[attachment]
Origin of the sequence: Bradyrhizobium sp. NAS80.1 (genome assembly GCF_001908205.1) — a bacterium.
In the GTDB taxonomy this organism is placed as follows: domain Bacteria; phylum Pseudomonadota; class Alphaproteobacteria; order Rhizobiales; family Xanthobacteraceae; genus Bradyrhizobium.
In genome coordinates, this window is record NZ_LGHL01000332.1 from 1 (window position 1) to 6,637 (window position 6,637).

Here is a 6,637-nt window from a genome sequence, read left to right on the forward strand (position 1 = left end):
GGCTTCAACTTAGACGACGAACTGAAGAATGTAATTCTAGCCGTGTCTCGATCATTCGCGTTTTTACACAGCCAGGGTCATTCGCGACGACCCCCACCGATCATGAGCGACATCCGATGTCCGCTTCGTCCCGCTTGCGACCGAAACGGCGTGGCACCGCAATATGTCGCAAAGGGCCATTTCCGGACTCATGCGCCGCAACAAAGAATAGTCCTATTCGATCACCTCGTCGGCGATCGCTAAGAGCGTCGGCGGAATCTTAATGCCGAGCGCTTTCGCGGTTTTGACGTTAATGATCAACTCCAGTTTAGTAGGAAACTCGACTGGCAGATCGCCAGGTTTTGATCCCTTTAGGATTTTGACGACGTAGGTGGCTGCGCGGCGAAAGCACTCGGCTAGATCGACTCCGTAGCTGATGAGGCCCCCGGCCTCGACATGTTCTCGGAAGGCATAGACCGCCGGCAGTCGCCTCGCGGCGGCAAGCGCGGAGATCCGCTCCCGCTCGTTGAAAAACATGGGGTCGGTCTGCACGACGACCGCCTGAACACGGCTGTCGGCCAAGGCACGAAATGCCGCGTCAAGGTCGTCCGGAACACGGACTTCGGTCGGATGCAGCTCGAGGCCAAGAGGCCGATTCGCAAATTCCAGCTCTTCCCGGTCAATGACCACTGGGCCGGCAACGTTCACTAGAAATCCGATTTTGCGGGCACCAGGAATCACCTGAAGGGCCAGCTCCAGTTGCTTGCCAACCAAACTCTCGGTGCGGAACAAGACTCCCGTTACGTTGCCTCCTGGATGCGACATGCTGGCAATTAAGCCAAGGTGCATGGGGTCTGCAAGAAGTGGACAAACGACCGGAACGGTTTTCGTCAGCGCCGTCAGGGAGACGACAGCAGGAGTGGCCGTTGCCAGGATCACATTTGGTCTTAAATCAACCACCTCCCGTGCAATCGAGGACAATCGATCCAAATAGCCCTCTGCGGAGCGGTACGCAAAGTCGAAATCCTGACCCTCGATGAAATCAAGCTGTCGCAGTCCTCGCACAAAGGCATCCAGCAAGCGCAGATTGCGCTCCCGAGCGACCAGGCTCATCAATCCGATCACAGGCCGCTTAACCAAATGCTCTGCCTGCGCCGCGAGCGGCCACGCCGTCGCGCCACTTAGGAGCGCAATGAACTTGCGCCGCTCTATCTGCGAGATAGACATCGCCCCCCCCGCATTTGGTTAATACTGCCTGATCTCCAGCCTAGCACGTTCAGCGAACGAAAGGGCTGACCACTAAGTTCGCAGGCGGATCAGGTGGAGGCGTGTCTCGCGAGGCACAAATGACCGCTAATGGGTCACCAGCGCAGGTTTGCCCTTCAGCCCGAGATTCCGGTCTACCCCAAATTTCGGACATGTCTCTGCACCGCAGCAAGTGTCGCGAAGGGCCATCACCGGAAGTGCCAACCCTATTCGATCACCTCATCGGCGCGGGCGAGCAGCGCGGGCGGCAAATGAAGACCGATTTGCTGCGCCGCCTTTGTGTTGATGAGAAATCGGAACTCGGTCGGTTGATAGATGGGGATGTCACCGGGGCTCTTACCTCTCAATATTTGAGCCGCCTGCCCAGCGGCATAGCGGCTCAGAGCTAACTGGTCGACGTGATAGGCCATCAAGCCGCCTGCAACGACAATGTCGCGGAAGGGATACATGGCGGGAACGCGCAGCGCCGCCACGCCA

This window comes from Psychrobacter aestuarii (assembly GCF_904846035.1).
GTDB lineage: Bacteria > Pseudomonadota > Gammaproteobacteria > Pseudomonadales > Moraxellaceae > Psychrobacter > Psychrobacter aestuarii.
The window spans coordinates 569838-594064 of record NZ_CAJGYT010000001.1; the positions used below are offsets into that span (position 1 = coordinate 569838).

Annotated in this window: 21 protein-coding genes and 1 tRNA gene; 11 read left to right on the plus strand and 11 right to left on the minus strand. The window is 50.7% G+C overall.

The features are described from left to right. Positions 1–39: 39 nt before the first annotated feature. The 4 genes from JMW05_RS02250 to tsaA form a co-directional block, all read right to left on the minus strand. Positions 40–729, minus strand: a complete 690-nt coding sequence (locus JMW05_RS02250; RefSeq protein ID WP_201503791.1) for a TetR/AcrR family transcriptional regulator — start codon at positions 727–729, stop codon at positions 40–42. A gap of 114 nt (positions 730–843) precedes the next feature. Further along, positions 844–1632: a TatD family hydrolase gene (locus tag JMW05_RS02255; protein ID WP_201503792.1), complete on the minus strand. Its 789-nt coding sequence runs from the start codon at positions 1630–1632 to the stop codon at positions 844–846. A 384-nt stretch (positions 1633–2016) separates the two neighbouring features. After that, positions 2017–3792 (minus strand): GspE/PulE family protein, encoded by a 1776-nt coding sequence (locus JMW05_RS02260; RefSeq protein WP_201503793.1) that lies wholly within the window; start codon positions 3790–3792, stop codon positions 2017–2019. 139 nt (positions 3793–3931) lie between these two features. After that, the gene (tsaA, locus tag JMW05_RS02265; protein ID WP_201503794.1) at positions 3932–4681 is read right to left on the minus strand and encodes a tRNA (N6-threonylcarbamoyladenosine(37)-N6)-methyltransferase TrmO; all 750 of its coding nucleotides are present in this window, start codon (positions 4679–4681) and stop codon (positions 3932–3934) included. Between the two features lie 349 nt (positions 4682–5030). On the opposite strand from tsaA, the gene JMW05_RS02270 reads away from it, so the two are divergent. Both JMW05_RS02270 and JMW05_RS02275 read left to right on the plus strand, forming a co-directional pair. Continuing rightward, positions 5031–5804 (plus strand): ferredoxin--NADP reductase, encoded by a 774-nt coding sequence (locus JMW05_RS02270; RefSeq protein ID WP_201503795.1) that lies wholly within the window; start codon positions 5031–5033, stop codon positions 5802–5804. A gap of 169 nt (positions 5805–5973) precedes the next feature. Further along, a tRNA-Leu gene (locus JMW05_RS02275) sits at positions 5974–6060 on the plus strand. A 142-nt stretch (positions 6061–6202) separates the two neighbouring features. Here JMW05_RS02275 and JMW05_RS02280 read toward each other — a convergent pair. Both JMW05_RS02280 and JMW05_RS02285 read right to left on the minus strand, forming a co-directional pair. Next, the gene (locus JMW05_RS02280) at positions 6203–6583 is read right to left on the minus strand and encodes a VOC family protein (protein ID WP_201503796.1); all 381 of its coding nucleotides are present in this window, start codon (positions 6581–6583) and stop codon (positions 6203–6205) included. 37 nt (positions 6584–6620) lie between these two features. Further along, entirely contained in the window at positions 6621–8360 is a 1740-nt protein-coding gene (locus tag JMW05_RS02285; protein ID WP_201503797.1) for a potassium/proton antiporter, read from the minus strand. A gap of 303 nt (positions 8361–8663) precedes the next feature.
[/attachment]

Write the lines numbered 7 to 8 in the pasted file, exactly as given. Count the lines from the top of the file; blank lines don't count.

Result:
GTDB lineage: Bacteria > Pseudomonadota > Gammaproteobacteria > Pseudomonadales > Moraxellaceae > Psychrobacter > Psychrobacter aestuarii.
The window spans coordinates 569838-594064 of record NZ_CAJGYT010000001.1; the positions used below are offsets into that span (position 1 = coordinate 569838).